A new analysis of several thousand breast cancer survivors found differences in the overall quality of life between black and white women during both active treatment and up to two years later. The findings show that white women reported higher physical and health-related quality of life during active treatment. However, black women reported higher spiritual quality of life scores.
“Black women generally had poorer physical and functional quality of life after the diagnosis of breast cancer, and socioeconomic and other factors explain some of these differences. However, for some domains, black women report better quality of life,” said study co-author Andrew Olshan, Ph.D., associate director of population sciences at University of North Carolina (UNC) Lineberger Comprehensive Cancer Center.
The study, published in the journal Breast Cancer Research and Treatment, drew upon surveys that assessed health-related quality of life issues for women aged 20 to 74 years who lived in North Carolina and had breast cancer.
The analysis is part of the third phase of the Carolina Breast Cancer Study, a study first launched in 1993 as part of an effort to better understand why black women have been found to disproportionately die from breast cancer.
Researchers used surveys to measure the physical, functional, emotional, and spiritual-related quality of life of more than 2,100 women at five months after their breast cancer diagnosis, and at 25 months, when women have typically stopped receiving active treatment and begin the survivorship phase.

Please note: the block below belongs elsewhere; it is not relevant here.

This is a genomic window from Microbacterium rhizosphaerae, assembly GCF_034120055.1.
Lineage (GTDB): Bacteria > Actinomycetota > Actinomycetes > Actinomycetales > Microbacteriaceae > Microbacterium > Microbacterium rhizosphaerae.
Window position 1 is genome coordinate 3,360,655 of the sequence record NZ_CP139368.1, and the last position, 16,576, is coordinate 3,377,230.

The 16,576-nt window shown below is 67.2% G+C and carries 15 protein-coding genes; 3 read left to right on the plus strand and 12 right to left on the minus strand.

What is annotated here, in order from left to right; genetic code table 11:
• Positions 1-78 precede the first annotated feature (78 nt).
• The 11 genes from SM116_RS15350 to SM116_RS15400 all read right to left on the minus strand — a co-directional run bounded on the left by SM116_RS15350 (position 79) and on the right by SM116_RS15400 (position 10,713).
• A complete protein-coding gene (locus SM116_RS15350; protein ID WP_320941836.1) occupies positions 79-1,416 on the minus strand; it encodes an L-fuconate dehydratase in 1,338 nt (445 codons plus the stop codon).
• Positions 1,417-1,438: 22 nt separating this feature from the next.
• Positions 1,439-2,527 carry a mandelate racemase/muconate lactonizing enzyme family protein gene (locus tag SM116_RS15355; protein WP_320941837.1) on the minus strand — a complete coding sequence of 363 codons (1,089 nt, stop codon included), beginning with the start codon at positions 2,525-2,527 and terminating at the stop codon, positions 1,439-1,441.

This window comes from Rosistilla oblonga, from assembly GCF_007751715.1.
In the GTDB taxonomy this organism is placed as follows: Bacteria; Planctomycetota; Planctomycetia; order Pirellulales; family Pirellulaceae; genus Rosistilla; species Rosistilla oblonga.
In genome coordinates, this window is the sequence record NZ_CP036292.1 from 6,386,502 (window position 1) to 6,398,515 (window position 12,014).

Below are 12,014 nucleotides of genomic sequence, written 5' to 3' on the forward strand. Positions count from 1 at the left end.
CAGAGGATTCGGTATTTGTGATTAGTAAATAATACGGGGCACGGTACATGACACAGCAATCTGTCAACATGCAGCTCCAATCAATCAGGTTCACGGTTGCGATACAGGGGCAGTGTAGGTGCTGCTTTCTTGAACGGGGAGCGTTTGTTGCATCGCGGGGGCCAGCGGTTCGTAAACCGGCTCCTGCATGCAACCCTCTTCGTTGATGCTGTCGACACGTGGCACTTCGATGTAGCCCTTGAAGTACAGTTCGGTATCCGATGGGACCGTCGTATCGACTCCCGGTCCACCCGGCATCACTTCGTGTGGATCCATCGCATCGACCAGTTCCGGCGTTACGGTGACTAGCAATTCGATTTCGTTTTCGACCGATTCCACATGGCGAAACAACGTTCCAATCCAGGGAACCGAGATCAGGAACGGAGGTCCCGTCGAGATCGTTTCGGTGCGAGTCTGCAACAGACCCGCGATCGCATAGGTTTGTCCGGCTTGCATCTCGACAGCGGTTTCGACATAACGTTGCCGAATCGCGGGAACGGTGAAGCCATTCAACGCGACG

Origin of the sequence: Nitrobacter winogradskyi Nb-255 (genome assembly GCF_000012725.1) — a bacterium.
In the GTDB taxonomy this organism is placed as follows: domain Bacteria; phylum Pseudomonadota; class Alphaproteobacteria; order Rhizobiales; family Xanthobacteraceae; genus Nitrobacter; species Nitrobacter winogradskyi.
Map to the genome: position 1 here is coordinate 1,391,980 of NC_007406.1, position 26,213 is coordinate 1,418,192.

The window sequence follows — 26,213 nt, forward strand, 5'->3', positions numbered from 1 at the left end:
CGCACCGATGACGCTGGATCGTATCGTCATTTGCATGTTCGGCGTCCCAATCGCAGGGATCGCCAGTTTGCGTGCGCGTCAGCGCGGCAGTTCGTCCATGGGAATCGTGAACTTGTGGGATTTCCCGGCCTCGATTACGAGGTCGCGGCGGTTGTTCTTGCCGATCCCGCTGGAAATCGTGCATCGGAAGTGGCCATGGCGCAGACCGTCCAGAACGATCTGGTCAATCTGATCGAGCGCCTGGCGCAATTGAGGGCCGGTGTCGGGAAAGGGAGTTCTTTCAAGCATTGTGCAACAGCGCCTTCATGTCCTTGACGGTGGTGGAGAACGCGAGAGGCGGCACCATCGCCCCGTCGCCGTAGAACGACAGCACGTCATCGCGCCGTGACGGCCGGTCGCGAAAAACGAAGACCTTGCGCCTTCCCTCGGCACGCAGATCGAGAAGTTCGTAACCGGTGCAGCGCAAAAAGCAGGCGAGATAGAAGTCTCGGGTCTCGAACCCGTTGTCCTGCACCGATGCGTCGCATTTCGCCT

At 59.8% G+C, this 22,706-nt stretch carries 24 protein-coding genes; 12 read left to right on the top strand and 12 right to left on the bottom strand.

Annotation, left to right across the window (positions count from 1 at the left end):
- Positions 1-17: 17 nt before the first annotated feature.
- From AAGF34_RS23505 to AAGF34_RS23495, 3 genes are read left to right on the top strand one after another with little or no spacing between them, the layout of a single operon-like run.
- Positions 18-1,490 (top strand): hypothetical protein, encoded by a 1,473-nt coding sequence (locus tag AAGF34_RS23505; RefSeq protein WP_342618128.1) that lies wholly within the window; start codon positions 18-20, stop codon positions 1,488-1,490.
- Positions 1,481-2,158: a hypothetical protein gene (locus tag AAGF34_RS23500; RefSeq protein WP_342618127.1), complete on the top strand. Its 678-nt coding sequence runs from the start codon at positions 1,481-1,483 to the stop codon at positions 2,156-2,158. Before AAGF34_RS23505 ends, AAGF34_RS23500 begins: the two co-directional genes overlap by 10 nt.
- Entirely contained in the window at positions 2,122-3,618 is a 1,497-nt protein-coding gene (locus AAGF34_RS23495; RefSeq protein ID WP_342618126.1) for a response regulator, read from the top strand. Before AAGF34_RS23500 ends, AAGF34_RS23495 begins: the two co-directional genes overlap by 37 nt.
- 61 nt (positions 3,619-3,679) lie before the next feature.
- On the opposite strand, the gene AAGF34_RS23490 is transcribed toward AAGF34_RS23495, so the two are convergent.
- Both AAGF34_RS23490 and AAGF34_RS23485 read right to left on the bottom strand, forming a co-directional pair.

For spiritual quality of life, the findings show that black women scored two points higher than white women at five months, when they were in the midst of active treatment, and two years after diagnosis. Specifically, black women scored an average of 41.4 points on spiritual quality of life, while white women scored an average of 39.3 at five months.
Two years after diagnosis, black women scored an average of 40.5 on spiritual quality of life, while white women had an average score of 38.5. Even after adjusting for socioeconomic factors, black women continued to score higher than white women for spiritual quality of life two years after diagnosis, the study reports.
“Black women we surveyed had significantly better spiritual wellbeing than white women, and it was both statistically significant and clinically meaningful,” said the study’s first author Laura Pinheiro, a doctoral candidate in the UNC Gillings School of Global Public Health.
White women’s average scores for physical and functional quality of life, which track patients’ feelings of fatigue, nausea, pain, ability to work, sleep, acceptance of illness, and ability to enjoy things in normal life, were two to 2.5 points higher than black women at five months.
The average score for white women’s physical health at five months was 20.9, compared to 18.4 for black women. For functional health, white women scored an average of 20.1 compared to 18.2 for black women.
At 25 months after diagnosis, white women still scored higher for physical, social, and functional health-related quality of life, but the gap between the physical scores for white and black women narrowed compared to what they were at five months for physical health-related quality of life.
Pinheiro said that the findings, in-line with previous studies, may suggest that the health care system has had a positive impact on the black women’s overall physical health, helping to narrow those gaps.
“As these women are entering the health care system, perhaps some of their other health conditions are better managed,” Pinheiro said. “That is our speculation, and it will merit some additional investigation.”
Furthermore, after adjusting for socioeconomic factors during survivorship, differences in physical health-related quality of life were diminished.
“Our research suggests that improved social and economic conditions could improve access to care, reduce co-morbid conditions, and other factors that are associated with both the prognosis of breast cancer, quality of life, and the disparities seen between various groups,” Olshan said.